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Lies, Damned Lies and Statistics

Everyday we’re subjected to various interpretations by the usual Wall Street “talking heads” and television squawk box personalities regarding the economy and where it’s headed. Leading indicators, lagging indicators, coincident indicators – zigging, zagging, sagging and flagging - do we really need them to make our heads spin even faster.

I’m not sure about anyone but myself, but in many instances (when out shopping) I seem to be receiving far less in terms of quality and quantity, but it’s costing me a whole heck of a lot more. I’ve been reaching further down into my pocket too when paying at the checkout line. But, to listen to the government and our think tank economists tell us, “inflation has been conquered and is under control – it’s at a sustainable level where it will inflict no harm” – Ha, Bah Humbug!

We understand that these political and corporate pundits are sharing predictions with us reaching out six months hence, but what about the here and now – today please.

What if the percentages for the CPI (inflation) that we’re being force fed aren’t really true. Are we just possibly being viewed as crash test dummies or tomorrow’s foie gras? What about the Unemployment Rate – am I sitting at Ming’s and it’s a choice from Column A, B, or C. Last time that I looked 5,000,000 jobs accounted for back in 2007 – vanished in a matter of months. These were white-collar jobs held by a well-educated and stable male population 50+ years old.

While discussing this topic with some friends I was reminded that Ben Bernanke, Chairman-Federal Reserve Bank, made a prediction in 2007 that the United States was not headed into a recession. In addition, he shared that the stock and housing markets would be as strong as ever. That in itself should make you realize that today without a trusted advisor at your side, it’s every man, woman and child for themselves – and unfortunately, the lifeboats are riddled with holes.

Because the pundits’ predictions are often unreliable – purposefully so or not – it is important to develop your own understanding of the economy and the factors shaping it. Paying attention to economic indicators can give you an idea of where the economy is headed so you can plan your finances and even your career accordingly. This leaves it up to you to enlist a professional to help with the heavy lifting. Together with your own personal financial advisor you can develop a comprehensive goals-based financial life plan. Haven’t we all been taught that history often repeats itself?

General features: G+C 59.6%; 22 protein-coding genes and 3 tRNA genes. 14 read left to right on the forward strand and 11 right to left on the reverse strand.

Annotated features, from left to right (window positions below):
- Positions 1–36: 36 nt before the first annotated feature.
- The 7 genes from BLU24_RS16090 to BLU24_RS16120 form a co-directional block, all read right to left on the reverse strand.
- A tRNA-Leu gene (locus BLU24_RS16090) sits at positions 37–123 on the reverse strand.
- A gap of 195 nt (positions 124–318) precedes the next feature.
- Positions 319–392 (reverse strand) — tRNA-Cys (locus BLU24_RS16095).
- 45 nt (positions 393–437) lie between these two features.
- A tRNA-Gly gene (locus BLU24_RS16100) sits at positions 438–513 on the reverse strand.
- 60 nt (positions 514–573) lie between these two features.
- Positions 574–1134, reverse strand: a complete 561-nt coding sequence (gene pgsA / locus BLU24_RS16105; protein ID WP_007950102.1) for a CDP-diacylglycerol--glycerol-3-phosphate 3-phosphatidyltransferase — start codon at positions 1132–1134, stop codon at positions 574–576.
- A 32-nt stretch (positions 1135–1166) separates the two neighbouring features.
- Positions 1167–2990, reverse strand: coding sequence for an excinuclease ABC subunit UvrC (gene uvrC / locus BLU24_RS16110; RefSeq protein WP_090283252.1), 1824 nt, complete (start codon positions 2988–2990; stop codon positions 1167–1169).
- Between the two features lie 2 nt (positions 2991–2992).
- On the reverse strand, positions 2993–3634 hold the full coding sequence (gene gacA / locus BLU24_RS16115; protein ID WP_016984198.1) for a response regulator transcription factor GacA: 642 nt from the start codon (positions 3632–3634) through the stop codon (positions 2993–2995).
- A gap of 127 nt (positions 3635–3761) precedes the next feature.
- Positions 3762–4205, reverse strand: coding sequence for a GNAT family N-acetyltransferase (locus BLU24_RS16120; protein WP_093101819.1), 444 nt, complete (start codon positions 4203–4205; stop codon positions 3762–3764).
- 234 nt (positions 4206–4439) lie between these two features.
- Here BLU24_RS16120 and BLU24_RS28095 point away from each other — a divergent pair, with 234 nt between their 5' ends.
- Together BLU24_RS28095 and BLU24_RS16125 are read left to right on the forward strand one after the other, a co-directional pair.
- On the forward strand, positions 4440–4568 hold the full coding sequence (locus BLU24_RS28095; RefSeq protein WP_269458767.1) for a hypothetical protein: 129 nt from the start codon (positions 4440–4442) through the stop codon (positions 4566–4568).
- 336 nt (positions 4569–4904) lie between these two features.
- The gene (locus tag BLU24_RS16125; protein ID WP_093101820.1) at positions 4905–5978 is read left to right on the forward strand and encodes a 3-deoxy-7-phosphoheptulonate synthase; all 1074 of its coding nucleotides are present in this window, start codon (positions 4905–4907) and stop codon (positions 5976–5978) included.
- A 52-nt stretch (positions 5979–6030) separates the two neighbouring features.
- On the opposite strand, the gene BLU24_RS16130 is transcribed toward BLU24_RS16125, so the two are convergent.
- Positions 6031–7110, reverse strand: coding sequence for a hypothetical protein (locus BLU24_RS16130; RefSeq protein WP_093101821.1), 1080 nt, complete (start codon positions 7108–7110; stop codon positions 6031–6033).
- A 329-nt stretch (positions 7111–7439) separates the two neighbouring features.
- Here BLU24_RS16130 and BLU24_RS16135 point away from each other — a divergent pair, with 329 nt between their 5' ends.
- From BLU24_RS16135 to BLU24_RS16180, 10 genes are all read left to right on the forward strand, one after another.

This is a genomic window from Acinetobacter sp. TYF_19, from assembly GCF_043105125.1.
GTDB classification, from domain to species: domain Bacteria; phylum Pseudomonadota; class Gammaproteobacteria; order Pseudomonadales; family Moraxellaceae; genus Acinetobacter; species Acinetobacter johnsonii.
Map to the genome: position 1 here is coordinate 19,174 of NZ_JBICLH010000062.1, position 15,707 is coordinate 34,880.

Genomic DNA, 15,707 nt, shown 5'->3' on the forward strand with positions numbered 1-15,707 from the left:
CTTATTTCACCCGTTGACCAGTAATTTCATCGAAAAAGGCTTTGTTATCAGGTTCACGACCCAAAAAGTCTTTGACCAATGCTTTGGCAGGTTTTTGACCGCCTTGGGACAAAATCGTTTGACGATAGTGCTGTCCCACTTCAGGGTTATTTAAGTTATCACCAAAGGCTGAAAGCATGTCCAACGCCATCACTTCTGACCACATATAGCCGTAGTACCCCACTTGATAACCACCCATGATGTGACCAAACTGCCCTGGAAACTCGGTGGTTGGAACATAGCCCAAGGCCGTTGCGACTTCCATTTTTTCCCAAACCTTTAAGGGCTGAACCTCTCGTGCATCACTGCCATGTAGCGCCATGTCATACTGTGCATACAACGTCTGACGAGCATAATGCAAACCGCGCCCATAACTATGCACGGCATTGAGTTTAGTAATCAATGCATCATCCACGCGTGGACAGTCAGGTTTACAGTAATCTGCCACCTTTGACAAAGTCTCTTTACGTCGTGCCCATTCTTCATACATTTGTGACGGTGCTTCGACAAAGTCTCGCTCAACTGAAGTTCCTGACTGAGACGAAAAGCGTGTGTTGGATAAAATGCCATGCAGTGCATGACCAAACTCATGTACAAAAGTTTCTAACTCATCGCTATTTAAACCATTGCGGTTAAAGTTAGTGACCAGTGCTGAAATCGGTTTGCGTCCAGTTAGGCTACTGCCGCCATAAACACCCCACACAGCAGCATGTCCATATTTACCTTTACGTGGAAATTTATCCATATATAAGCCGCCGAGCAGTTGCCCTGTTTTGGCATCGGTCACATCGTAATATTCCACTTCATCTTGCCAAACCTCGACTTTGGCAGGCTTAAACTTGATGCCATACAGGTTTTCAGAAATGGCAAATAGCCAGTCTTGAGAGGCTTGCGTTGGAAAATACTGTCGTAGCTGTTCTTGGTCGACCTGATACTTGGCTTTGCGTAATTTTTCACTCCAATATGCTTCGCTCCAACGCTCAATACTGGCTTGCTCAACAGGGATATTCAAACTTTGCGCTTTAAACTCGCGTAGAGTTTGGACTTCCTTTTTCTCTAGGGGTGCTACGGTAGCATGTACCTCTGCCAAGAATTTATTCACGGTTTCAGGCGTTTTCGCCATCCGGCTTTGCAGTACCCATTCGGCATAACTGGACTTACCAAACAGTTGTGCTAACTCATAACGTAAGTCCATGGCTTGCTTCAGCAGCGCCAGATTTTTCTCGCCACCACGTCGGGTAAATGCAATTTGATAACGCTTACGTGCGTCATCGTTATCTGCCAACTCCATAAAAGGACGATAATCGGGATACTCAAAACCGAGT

There are two types of indicators you need to be aware of:
  • Leading indicators often change prior to large economic adjustments and, as such, can be used to predict future trends.

  • Lagging indicators, however, reflect the economy’s historical performance and changes to these are only identifiable after an economic trend or pattern has already been established.
I believe in the Efficient Market Hypothesis – the definition of which as shared in Investopedia is, “An investment theory that states it is impossible to "beat the market" because stock market efficiency causes existing share prices to always incorporate and reflect all relevant information. According to the EMH, stocks always trade at their fair value on stock exchanges, making it impossible for investors to either purchase undervalued stocks or sell stocks for inflated prices. As such, it should be impossible to outperform the overall market through expert stock selection or market timing, and that the only way an investor can possibly obtain higher returns is by purchasing riskier investments.”